October 26, 2015
By Bill Hohlfeld
On October 24, 1940 the 40-hour work week went into effect under the Fair Labor Standards Act. It had been signed by President Roosevelt two years earlier. The story actually began on Saturday, June 25, 1938, when President Franklin D. Roosevelt signed 121 bills. Sadly, it wasn’t until after two years of the U.S. Congress tampering with and watering down the bill that the Fair Labor Standards Act of 1938 (FLSA) became the law of the land.
Unfortunately, the law applied to only select industries, and did not initially protect workers employed directly by households in domestic service, such as cooks, housekeepers, maids, and gardeners. It also excluded farm workers. Yet, it made a beginning and granted those it did cover the legal right to overtime pay for anything in excess of 40 hours a week. It also set a minimum wage of a whopping 25 cents an hour. Not unlike today, that did not sit well with the one percenters of the day. The main difference was the unequivocal defense of the law by President Roosevelt.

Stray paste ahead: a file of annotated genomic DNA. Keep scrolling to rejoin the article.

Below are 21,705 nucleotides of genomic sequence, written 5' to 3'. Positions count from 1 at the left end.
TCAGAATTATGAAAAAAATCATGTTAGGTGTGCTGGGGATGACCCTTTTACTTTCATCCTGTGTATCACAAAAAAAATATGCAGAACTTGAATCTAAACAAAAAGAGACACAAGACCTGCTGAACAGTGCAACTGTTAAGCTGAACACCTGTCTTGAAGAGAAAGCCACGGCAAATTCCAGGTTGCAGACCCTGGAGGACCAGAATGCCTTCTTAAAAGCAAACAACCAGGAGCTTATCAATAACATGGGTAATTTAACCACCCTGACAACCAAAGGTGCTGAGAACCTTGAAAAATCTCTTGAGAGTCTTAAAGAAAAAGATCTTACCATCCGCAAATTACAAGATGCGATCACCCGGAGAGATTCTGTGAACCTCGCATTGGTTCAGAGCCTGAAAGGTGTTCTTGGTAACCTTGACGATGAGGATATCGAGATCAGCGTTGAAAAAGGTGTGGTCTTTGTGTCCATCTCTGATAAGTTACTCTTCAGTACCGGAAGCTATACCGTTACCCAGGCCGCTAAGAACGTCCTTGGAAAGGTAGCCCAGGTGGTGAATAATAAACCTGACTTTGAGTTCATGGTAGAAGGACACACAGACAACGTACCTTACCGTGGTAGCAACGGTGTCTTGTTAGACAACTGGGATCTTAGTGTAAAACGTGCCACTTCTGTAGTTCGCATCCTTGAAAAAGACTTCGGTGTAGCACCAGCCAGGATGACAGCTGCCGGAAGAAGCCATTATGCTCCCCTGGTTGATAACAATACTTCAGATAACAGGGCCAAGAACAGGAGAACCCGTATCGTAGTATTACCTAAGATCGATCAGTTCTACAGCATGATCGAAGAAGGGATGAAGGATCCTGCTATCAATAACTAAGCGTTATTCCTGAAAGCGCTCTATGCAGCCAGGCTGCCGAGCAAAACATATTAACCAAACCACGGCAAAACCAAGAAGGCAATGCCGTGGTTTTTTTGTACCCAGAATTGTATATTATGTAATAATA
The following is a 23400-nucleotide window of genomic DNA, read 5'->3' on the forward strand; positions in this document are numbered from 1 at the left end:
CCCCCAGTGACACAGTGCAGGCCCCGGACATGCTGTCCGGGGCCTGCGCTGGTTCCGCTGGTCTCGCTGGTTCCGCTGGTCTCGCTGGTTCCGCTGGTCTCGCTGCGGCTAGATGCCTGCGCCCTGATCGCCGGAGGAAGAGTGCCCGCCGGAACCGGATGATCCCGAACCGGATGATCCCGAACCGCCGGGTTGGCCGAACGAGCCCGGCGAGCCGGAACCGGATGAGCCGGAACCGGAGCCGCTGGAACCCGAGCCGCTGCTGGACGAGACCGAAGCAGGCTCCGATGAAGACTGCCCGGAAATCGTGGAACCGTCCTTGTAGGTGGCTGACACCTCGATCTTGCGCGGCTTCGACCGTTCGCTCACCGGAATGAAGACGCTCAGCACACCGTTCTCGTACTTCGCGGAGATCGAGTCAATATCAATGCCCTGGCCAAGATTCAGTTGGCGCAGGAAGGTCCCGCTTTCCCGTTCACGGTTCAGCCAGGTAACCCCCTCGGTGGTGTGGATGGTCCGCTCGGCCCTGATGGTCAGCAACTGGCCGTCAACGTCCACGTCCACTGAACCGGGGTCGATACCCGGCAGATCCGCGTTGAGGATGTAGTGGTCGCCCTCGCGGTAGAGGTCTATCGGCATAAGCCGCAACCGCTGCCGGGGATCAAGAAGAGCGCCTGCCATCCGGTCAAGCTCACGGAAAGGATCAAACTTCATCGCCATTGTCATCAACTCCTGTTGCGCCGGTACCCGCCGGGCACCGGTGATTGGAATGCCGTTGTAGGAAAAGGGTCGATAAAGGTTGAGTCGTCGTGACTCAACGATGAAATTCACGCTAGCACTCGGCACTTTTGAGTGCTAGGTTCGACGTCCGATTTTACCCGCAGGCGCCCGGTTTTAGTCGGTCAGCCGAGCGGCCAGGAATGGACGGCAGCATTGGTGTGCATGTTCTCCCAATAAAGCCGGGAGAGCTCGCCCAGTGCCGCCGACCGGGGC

In one of his famous"fireside chats" the night before the signing, as American workers crowded around their radios, Roosevelt sent a strong message to both his supporters and his detractors: "Do not let any calamity-howling executive with an income of $1,000 a day, …tell you…that a wage of $11 a week is going to have a disastrous effect on all American industry.”
Once again, we are witnessing the struggle of workers on the lowest rung of the economic ladder to subsist on wages which can not sustain even the most basic needs. Ultra conservative forces claim that the current minimum wage has, when adjusted for inflation, kept appropriate pace. Yet, if we take a comparative look at the rise in the minimum wage and CEO compensation, we see a very different picture.